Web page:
Not to mention that farm-raised salmon tastes yucky.
Not to worry - if you're cooking it yourself, it'll stink up the house so bad, you'll know not to eat it (built-in Warning System).


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Spring
Thursday, July 10, 2014, 7:49pm Report to Moderator Report to Moderator

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Dr. D. has wild Atlantic, a neutral, on my SWAMI. I'm trying to develop a taste for sockeye, a superfood.


"We are all born ignorant, but one must work hard to remain stupid." -- Benjamin Franklin
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Spring
Thursday, July 10, 2014, 7:52pm Report to Moderator Report to Moderator

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Can't help but wonder if the huge increase in imported fish, even catfish, has helped raise those statistics in the United States.


"We are all born ignorant, but one must work hard to remain stupid." -- Benjamin Franklin
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Juliebug
Thursday, July 10, 2014, 7:59pm Report to Moderator Report to Moderator

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I was at Wal Mart the other day and found a type of Salmon I hadn't seen before...Wild Caught Keta from China. I bought it because I couldn't resist the price- $5.00 for 1.5 lbs. After I returned home I did some checking on Google. It is low in calories and fat, lower in omega 3 than other salmon, but seemed to have least amounts of mercury and other contaminants. I take alot of flax supplements so I wasn't worried  about it not having as much 3's. You don't cook it as long because of the lower oil content. I grilled it with some veggies and was really surprised how wonderful and mild tasting it was. I will definitely purchase it again!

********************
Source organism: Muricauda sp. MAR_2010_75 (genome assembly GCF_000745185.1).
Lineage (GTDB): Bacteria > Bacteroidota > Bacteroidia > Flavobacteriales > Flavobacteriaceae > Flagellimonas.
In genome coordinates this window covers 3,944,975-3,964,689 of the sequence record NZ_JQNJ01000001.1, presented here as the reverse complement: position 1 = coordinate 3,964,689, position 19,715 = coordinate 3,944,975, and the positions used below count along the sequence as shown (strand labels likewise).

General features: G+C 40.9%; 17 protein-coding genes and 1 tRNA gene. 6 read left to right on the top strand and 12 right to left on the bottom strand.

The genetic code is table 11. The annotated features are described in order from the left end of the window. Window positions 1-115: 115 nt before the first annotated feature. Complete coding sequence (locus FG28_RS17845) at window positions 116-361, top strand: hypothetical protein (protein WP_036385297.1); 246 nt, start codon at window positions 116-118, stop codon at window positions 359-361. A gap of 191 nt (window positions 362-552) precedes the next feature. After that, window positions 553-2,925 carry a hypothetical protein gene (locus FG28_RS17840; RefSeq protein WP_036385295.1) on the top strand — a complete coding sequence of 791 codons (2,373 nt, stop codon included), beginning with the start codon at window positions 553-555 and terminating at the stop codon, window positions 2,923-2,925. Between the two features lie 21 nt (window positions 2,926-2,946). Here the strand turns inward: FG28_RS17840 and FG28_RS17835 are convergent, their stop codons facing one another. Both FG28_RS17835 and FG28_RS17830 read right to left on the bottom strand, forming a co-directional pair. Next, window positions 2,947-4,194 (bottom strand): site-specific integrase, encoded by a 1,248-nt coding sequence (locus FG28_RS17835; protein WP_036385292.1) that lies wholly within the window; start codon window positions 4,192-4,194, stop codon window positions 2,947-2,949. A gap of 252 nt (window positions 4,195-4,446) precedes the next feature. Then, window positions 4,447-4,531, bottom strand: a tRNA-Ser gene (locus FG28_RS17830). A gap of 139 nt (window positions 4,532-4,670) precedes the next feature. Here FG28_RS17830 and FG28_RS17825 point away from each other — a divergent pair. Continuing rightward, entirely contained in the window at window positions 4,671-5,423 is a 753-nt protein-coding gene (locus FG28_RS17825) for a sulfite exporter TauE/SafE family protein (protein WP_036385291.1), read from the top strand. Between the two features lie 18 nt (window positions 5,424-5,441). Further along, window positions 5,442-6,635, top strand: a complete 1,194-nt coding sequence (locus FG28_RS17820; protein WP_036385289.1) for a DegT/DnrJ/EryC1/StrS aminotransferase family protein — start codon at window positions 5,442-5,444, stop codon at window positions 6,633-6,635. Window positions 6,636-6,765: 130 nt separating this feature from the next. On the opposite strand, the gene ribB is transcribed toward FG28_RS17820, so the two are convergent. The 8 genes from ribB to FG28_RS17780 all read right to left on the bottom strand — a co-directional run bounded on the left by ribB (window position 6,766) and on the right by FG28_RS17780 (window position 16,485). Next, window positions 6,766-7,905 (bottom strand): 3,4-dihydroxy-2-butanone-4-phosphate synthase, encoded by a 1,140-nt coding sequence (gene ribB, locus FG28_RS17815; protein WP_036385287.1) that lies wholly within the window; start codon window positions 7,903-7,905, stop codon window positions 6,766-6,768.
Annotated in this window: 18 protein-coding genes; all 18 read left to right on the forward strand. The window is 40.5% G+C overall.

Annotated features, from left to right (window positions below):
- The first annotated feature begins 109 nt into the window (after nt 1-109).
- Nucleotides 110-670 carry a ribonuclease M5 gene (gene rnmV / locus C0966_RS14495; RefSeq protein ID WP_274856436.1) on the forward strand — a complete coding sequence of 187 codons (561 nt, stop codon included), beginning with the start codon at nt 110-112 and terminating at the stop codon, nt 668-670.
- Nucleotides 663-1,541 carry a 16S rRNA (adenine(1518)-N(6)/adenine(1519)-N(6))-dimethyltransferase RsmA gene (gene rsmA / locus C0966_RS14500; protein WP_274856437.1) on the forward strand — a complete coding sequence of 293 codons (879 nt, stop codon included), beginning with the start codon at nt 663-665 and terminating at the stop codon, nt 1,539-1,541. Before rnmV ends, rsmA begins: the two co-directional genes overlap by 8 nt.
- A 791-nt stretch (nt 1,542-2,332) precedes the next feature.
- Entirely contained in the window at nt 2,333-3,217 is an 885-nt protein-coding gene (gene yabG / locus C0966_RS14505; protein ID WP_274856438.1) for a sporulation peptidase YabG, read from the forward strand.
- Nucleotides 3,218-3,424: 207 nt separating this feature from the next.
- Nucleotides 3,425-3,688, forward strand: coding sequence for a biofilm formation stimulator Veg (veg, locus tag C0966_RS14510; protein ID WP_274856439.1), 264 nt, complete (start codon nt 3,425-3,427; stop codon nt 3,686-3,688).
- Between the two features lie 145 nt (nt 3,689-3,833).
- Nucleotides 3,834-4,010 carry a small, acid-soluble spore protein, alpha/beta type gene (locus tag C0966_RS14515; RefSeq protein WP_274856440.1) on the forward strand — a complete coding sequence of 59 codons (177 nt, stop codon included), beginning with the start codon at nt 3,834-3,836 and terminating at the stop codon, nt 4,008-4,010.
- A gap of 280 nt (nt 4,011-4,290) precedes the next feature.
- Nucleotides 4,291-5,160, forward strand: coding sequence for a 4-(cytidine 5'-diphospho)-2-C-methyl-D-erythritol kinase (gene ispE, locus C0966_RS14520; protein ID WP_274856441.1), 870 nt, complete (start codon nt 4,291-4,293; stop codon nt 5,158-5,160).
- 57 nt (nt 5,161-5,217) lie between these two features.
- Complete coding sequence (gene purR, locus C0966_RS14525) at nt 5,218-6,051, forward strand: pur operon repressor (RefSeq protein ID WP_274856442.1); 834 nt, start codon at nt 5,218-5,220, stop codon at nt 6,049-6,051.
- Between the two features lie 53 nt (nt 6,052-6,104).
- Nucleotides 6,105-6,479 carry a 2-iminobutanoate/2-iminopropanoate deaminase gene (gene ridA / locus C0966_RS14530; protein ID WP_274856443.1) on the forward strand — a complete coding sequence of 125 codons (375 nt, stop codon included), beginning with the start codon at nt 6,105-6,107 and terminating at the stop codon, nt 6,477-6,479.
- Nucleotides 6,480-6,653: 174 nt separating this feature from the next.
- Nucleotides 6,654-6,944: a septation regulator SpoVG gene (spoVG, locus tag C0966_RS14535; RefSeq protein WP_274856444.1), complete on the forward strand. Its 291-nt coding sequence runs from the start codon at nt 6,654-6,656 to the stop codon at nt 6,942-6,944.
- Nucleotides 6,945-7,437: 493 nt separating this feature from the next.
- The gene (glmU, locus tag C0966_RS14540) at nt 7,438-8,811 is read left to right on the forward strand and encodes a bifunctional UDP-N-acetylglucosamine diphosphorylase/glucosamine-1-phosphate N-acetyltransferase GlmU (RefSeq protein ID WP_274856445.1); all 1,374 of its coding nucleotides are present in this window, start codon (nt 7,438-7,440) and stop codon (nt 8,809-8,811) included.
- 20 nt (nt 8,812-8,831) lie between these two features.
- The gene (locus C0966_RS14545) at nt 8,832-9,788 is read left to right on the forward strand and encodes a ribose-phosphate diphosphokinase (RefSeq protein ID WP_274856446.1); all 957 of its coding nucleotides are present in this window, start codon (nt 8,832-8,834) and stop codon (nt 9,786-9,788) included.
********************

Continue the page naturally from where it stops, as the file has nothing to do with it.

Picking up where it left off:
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Averno
Thursday, July 10, 2014, 8:39pm Report to Moderator Report to Moderator

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Keta, AKA, chum salmon, should be fine. It's fished around Alaska, I believe. Chinese processing, however, raises a flag... though if there are no outward signs of mishandling, I'd eat it no problem.
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san j
Thursday, July 10, 2014, 9:23pm Report to Moderator Report to Moderator

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This is one of those threads that makes me grateful for living in this region...


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shoulderblade